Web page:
Vogue 1004 fitting shell in gingham

Pattern Fitting and the Fitting Shell

Once every seven years or so I get the itch to sew a garment. And every time the results disappoint me. The primary reason for this is the fit. It seriously never occurred to me before that patterns wouldn’t fit right out of the envelope. And when they didn’t fit, I blamed myself, thinking that my body was just a weird shape or I didn’t have the skills to make the item correctly.

So when I learned more recently that it’s uncommon for patterns to fit well right out of the envelope — that they’re just a guide to get started — it was highly enlightening. And encouraging!

There are so many options when it comes to pattern fitting, it was a little overwhelming to know where to begin. People seemed to favor one of two methods:

  1. slash and spread
  2. pivot and slide

I was most interested in the slash and spread, and fitting a muslin before jumping into nice fabric. Because I’m a visual learning, video classes are my go-to learning tools (I’m addicted to Craftsy and Creative Live). It was really hard to choose between the Craftsy classes Sew the Perfect Fit with Lynda Maynard and the Fast-Track Fitting series with Joi Mahon. A helpful Craftsy Comparison blog post on Bobbins & Whimsy described the differences between them, and the most compelling factor was that Joi teaches how to measure and fit the pattern before making the muslin, making a sewing buddy less necessary.

Joi teaches a logical approach that includes measuring the different sections of the body and adjusting the pattern in those specific sections. This allows the adjustments to be made where they match the body instead of just where the pattern’s existing adjustment lines are printed. And it gets the muslin much closer to a good fit the first time, although some fine-tuning is likely after the muslin is made.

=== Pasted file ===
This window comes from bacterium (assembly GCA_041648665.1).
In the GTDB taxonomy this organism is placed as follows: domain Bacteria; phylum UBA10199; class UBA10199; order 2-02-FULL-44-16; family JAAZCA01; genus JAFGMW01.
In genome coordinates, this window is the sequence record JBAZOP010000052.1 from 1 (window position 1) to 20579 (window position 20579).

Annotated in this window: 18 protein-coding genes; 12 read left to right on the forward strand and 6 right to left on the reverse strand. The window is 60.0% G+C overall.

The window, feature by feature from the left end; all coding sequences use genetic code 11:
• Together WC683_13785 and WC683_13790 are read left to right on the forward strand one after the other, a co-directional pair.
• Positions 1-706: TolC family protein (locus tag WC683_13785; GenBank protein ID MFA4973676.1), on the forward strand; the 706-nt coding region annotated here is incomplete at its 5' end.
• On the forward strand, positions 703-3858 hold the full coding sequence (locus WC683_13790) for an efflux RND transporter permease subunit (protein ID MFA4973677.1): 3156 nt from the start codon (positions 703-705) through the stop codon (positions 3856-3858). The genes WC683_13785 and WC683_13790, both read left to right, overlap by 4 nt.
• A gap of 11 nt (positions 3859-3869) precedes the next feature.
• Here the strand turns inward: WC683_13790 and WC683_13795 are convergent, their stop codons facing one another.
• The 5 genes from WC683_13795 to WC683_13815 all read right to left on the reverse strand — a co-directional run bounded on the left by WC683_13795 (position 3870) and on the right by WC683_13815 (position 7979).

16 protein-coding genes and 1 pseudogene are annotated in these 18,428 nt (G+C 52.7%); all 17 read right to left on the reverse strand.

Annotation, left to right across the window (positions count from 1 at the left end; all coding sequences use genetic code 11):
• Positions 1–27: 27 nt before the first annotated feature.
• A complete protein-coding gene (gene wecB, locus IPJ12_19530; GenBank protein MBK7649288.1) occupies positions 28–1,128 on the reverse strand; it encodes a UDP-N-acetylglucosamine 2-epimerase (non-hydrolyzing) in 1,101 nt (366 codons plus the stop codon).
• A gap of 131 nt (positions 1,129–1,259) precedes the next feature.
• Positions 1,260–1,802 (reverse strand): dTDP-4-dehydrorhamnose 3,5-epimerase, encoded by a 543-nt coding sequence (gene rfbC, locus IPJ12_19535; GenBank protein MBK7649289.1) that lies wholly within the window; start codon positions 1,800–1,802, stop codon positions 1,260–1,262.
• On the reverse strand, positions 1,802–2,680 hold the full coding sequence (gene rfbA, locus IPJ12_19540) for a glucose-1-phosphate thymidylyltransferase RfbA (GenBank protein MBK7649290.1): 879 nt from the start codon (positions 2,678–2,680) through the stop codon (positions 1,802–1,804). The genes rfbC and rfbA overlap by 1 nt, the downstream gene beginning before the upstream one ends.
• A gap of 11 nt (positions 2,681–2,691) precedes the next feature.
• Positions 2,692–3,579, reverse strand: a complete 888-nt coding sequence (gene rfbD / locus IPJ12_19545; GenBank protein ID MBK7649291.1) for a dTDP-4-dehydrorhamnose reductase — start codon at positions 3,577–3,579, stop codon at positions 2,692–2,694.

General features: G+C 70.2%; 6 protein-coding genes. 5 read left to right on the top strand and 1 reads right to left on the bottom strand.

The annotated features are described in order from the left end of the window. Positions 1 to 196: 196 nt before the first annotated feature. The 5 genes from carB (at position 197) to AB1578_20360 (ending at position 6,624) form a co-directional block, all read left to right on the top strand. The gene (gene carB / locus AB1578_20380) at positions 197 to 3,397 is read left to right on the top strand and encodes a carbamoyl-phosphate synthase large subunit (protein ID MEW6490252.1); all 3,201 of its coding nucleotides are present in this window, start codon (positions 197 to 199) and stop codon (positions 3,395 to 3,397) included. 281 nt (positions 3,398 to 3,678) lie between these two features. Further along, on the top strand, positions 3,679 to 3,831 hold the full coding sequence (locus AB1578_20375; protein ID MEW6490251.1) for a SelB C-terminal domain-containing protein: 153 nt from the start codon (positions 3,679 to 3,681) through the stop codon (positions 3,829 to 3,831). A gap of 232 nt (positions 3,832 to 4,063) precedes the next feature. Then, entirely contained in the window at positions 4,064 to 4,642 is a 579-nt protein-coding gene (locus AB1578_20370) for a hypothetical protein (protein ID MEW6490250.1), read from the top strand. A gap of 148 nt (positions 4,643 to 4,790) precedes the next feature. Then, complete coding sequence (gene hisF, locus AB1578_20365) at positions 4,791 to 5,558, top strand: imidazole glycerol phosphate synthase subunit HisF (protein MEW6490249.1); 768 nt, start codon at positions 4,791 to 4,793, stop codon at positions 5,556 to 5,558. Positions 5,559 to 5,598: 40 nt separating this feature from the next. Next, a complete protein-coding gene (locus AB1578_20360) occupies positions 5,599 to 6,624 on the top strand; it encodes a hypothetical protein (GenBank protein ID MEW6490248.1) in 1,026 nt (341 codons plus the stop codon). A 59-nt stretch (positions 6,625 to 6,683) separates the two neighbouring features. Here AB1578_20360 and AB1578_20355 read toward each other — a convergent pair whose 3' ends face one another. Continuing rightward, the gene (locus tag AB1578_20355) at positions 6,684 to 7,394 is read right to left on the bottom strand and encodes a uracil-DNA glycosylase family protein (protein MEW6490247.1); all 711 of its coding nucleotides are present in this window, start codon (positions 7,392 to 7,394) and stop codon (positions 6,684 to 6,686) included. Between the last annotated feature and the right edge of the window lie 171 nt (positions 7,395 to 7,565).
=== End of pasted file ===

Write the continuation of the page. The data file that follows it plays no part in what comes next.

Method

Followed Crafty’s Fast-Track Fitting and Fast-Track Fitting: In the Details classes

Process notes

  • used Vogue Fitting Shell 1004 with 1″ gingham check fabric
  • traced off a copy of each pattern piece and left originals intact
  • forgot to pin out the darts when measuring the pattern against my body measurements, so had to trace off a second copy of each pattern piece
  • compared body measurements to pattern measurements and adjusted in batches (vertical first, then horizontal)
  • cut fabric one layer at a time to stay on grain
  • transferred pattern markings to fabric with transfer paper and wheel (and fabric pen for darts)

Results

Vogue 1004 fitting shell in gingham check

Vogue 1004 fitting shell in gingham, torso

This was a fantastic learning experience. The best parts were:

  • gaining an understanding of how to compare body measurements to pattern pieces
  • learning how to change the pattern to fit me
  • gaining confidence that now I can adjust a pattern before cutting it out in the final fabric and it’ll fit so much better
  • the moment I tried on the muslin and saw how well the bodice fit